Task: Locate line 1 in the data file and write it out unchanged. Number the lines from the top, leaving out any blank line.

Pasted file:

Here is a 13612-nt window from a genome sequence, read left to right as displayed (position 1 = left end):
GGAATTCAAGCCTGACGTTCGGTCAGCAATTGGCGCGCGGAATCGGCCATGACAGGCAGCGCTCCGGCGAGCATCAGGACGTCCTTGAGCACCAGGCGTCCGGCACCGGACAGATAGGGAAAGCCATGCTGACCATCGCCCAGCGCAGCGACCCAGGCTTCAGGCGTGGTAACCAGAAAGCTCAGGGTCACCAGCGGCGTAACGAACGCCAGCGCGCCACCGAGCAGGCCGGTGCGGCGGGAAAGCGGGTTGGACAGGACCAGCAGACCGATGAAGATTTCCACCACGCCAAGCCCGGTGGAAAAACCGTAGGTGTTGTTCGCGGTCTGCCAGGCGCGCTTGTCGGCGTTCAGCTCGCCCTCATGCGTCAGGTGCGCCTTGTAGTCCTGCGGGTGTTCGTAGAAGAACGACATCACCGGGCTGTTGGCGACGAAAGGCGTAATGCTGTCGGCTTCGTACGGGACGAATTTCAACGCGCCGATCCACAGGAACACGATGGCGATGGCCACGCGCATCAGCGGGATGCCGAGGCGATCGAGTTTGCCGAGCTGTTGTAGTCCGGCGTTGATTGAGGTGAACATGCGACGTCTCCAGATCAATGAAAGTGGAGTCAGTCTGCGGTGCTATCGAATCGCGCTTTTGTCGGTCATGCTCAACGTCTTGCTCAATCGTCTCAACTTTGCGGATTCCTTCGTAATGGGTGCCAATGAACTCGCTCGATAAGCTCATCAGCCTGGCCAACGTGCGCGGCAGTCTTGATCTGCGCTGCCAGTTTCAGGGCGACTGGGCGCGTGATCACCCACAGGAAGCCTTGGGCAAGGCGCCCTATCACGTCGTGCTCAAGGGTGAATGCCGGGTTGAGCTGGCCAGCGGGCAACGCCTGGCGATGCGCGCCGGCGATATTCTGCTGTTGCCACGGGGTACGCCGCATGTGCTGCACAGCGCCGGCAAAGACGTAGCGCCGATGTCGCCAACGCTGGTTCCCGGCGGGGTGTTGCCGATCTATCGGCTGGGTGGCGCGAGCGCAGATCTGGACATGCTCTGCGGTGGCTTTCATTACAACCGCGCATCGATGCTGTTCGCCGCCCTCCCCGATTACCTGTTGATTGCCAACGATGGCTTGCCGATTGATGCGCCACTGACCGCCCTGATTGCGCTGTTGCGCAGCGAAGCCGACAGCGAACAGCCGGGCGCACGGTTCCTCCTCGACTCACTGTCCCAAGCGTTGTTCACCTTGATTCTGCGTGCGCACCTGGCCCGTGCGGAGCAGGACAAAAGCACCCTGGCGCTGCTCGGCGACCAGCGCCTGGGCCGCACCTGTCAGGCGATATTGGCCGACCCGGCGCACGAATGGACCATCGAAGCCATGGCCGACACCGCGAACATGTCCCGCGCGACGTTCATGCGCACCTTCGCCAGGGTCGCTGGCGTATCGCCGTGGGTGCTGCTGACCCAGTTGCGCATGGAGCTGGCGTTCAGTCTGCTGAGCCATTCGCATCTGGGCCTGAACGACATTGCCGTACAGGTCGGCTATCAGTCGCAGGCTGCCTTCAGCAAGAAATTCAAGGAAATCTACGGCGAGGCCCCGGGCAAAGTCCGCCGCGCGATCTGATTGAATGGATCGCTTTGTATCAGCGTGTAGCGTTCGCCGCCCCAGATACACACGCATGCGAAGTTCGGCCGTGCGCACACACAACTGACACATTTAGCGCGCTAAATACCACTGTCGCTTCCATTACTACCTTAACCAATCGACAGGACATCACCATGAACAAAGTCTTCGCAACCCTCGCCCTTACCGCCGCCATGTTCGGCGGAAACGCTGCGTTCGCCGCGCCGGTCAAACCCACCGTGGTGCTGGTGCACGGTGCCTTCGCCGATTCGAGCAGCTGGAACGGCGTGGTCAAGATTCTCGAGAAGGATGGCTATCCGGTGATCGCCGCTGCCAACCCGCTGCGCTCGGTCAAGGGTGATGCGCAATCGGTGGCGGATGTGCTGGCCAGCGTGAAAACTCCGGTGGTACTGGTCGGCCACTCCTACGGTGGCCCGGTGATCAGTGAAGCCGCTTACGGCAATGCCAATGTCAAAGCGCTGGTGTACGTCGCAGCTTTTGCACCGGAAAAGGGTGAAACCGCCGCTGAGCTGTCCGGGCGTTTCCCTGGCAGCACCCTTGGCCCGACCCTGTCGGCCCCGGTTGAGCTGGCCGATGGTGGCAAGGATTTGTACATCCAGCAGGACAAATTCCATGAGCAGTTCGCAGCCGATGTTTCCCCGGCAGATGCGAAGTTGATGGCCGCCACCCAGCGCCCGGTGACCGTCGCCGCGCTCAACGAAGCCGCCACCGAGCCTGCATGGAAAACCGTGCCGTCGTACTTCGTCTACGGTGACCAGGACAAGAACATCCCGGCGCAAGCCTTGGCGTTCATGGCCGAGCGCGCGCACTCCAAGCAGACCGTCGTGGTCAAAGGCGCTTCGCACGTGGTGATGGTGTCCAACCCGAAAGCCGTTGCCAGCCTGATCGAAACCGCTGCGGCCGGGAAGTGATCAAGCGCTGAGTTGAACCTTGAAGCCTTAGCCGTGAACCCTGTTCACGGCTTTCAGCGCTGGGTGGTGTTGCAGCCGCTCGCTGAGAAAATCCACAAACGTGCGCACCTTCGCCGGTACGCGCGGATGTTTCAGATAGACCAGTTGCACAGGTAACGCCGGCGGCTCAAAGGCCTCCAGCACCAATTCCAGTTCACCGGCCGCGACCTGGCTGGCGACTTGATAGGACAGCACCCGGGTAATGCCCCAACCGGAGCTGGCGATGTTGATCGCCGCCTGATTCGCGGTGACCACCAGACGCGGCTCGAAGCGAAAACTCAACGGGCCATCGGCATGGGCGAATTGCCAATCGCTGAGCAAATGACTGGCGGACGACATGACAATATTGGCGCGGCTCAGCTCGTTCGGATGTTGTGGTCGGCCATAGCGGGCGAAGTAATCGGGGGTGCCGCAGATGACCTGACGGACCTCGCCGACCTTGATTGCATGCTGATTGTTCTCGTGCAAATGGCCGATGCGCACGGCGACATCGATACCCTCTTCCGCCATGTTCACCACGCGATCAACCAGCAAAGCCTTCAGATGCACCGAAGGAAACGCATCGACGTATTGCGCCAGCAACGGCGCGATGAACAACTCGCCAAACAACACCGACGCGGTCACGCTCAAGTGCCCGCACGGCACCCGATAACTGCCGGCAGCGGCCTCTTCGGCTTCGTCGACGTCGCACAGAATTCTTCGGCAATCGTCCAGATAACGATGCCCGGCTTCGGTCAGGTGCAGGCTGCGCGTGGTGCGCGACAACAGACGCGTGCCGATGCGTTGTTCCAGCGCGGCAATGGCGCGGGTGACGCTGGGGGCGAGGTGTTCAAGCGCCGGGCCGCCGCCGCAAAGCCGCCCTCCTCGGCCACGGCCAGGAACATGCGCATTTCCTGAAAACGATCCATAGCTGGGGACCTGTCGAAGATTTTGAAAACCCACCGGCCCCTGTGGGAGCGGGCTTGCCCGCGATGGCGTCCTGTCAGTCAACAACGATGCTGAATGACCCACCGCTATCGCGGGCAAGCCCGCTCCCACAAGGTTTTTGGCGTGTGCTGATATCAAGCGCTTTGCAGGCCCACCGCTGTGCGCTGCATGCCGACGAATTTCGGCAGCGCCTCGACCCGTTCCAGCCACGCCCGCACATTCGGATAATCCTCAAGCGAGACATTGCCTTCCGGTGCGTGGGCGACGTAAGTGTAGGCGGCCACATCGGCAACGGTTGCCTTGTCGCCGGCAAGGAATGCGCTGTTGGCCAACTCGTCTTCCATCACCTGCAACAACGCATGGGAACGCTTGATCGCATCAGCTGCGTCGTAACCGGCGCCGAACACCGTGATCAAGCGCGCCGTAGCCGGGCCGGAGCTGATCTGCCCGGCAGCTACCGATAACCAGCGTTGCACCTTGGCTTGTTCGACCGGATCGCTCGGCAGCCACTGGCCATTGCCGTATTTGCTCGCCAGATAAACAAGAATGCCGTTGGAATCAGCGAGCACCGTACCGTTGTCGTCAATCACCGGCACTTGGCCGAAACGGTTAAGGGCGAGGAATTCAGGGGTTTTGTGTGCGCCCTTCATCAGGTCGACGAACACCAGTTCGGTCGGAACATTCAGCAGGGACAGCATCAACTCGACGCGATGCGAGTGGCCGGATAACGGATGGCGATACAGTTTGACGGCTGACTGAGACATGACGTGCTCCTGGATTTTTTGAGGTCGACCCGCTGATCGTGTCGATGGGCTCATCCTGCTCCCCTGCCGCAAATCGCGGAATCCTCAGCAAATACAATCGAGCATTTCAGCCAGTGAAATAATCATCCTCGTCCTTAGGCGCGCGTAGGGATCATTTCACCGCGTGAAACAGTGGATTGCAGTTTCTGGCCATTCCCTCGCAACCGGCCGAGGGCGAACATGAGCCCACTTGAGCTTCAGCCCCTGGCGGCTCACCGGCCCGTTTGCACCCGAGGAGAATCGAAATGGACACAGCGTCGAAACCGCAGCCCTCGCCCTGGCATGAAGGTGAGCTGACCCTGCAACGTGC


Here is a 13612-nt window from a genome sequence, read left to right as displayed (position 1 = left end):